• ITVI.USA
    15,909.400
    -330.930
    -2%
  • OTLT.USA
    2.776
    0.014
    0.5%
  • OTRI.USA
    21.610
    -0.170
    -0.8%
  • OTVI.USA
    15,915.300
    -318.010
    -2%
  • TSTOPVRPM.ATLPHL
    3.520
    0.380
    12.1%
  • TSTOPVRPM.CHIATL
    2.960
    -0.660
    -18.2%
  • TSTOPVRPM.DALLAX
    1.610
    0.250
    18.4%
  • TSTOPVRPM.LAXDAL
    3.340
    -0.130
    -3.7%
  • TSTOPVRPM.PHLCHI
    2.100
    -0.250
    -10.6%
  • TSTOPVRPM.LAXSEA
    3.860
    -0.220
    -5.4%
  • WAIT.USA
    126.000
    -2.000
    -1.6%
  • ITVI.USA
    15,909.400
    -330.930
    -2%
  • OTLT.USA
    2.776
    0.014
    0.5%
  • OTRI.USA
    21.610
    -0.170
    -0.8%
  • OTVI.USA
    15,915.300
    -318.010
    -2%
  • TSTOPVRPM.ATLPHL
    3.520
    0.380
    12.1%
  • TSTOPVRPM.CHIATL
    2.960
    -0.660
    -18.2%
  • TSTOPVRPM.DALLAX
    1.610
    0.250
    18.4%
  • TSTOPVRPM.LAXDAL
    3.340
    -0.130
    -3.7%
  • TSTOPVRPM.PHLCHI
    2.100
    -0.250
    -10.6%
  • TSTOPVRPM.LAXSEA
    3.860
    -0.220
    -5.4%
  • WAIT.USA
    126.000
    -2.000
    -1.6%
American ShipperShippingTrade and ComplianceWarehouse

Questions raised by ILWU lawsuit referred to Oregon Supreme Court

The Oregon Supreme Court is being asked to look at the legality of subsidies the Port of Portland gave to ocean carriers in 2012 and 2013.

   The Oregon Supreme Court is being asked to look at the legality of subsidies the Port of Portland gave to ocean carriers in 2012 and 2013.
   The 9th Circuit U.S. Court of Appeals last week referred questions raised in a lawsuit filed by the International Longshore and Warehouse Union (ILWU) against the port that challenged the subsidies, saying it was not clear if the way the subsidies were accounted for was legal under current Oregon case law.
   “We are hesitant to expand Oregon law in a manner that may be contrary to Oregon’s wishes and in an important subject matter in Oregon’s history,” the 9th Circuit said. “If the Oregon Supreme Court declines certification, we will resolve the question according to our best understanding of Oregon law.”
   The lawsuit grows out of a dispute between the ILWU, the port, and terminal operator ICTSI Oregon, which won a lease for Terminal 6 in Portland in 2010.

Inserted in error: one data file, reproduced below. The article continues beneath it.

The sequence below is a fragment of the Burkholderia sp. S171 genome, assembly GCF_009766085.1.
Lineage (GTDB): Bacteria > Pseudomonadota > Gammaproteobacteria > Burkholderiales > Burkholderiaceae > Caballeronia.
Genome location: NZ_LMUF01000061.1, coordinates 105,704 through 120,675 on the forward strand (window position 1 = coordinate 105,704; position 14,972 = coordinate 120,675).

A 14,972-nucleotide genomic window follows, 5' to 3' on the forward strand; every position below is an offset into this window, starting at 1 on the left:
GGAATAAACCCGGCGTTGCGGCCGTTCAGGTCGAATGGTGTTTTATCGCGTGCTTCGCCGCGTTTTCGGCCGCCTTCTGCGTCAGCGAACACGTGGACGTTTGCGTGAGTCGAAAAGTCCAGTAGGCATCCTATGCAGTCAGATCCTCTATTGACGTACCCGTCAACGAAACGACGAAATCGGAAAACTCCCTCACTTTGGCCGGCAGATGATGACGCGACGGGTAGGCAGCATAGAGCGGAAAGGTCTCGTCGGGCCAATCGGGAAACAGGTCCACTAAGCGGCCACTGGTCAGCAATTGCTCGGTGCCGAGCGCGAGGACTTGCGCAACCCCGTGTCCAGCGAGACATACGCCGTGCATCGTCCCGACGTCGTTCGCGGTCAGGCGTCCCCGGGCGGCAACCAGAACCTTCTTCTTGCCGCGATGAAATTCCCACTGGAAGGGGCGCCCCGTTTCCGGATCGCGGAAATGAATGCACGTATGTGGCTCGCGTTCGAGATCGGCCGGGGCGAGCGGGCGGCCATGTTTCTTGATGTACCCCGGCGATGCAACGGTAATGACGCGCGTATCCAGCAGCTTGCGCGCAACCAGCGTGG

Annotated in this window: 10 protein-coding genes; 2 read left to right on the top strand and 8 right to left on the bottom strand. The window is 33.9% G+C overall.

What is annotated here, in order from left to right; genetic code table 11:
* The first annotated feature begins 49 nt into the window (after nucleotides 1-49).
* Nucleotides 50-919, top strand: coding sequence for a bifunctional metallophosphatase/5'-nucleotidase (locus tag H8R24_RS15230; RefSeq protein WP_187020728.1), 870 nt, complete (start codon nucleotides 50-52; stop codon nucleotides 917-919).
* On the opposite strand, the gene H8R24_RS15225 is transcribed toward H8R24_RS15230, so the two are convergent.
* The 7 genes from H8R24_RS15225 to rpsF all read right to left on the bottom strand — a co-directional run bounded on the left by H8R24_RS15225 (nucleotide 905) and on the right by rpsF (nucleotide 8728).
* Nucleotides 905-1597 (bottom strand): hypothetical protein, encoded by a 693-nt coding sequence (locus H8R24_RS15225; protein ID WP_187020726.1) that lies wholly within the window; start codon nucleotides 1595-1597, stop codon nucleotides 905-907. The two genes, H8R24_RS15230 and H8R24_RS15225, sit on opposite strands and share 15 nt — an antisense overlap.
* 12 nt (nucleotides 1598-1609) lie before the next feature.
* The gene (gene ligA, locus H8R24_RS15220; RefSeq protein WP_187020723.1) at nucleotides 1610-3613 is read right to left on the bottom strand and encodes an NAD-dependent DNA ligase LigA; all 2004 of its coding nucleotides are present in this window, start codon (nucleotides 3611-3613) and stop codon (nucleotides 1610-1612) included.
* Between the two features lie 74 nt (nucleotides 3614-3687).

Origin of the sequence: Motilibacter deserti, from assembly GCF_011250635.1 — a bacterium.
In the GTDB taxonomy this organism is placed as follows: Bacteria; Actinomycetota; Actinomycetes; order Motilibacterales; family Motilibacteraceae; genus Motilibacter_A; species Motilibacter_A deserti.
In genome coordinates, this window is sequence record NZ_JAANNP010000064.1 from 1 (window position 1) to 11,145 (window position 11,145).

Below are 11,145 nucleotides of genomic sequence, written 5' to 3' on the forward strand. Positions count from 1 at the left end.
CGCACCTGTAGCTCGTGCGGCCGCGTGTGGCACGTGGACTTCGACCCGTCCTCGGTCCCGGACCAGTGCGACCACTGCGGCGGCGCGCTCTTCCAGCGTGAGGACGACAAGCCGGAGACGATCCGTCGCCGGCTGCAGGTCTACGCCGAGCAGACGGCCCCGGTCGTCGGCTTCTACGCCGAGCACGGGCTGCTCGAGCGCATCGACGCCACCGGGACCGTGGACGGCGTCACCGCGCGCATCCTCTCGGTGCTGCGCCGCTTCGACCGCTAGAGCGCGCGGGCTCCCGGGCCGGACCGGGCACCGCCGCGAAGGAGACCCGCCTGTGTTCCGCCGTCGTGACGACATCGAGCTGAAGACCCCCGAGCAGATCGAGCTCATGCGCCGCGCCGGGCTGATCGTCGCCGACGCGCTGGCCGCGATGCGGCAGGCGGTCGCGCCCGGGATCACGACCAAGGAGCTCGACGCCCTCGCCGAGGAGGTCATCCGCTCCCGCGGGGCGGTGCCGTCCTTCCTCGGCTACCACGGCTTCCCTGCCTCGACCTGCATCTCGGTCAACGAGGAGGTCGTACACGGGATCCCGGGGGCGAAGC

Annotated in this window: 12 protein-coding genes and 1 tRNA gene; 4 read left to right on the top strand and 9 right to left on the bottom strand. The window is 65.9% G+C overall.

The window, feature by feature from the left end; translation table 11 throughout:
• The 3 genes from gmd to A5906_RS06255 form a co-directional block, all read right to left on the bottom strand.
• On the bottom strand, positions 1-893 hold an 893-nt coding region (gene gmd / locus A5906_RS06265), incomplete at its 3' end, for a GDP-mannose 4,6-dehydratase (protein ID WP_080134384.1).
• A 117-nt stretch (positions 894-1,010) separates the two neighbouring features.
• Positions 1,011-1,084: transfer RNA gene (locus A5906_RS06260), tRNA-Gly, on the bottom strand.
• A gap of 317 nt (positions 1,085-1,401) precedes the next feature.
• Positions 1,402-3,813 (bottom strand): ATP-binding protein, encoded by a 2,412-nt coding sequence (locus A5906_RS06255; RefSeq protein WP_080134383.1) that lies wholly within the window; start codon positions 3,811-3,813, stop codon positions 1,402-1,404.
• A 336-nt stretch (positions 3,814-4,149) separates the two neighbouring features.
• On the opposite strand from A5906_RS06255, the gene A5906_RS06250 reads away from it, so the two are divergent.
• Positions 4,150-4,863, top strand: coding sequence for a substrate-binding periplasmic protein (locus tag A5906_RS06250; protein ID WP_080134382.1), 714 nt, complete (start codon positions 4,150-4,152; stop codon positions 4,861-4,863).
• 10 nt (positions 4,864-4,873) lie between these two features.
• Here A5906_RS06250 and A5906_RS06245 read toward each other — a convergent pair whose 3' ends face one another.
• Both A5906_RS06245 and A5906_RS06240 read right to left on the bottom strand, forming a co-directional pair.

The dispute was over whether work having to do with refrigerated containers at Terminal 6 should be done by ILWU members or members of the International Brotherhood of Electrical Workers.
   John Kitzhaber, then governor of Oregon, brokered a deal that gave the jobs to the ILWU in 2013.
   As a result of the labor disputes and slowdowns by the ILWU at Terminal 6, the court noted the Port of Portland “implemented four incentive and subsidy programs to keep Terminal 6 operating at financially sustainable levels.”
   The ILWU challenged those subsidies, questioning whether they violated Article XI, Section 9 of the Oregon Constitution, which bars a state public entity, such as a municipal corporation, from raising money for, or loaning its credit to, or in aid of, any company.
   However, the 9th Circuit explained the port “employed various accounting and budgetary measures to segregate tax revenue from non-tax revenue.”
   The subsidies failed in keeping container business at the port. All three of the container carriers that had called Terminal 6 – Hanjin Shipping, Hapag-Lloyd and Westwood – eventually abandoned the port in 2015 and 2016.
   The court said it is well-settled law in Oregon that a municipal corporation’s sale of revenue bonds does not violate Section 9. However, the court said there was a question about whether an Oregon municipal corporation can protect tax revenue as Section 9 requires by employing accounting and financial management methods or whether the structural protections of revenue bonds necessary to avoid running afoul of Section 9.
   It certified the question of law to the Oregon Supreme Court saying its answer “may be determinative” of the ILWU’s complaint.

Chris Dupin

Chris Dupin has written about trade and transportation and other business subjects for a variety of publications before joining American Shipper and Freightwaves.

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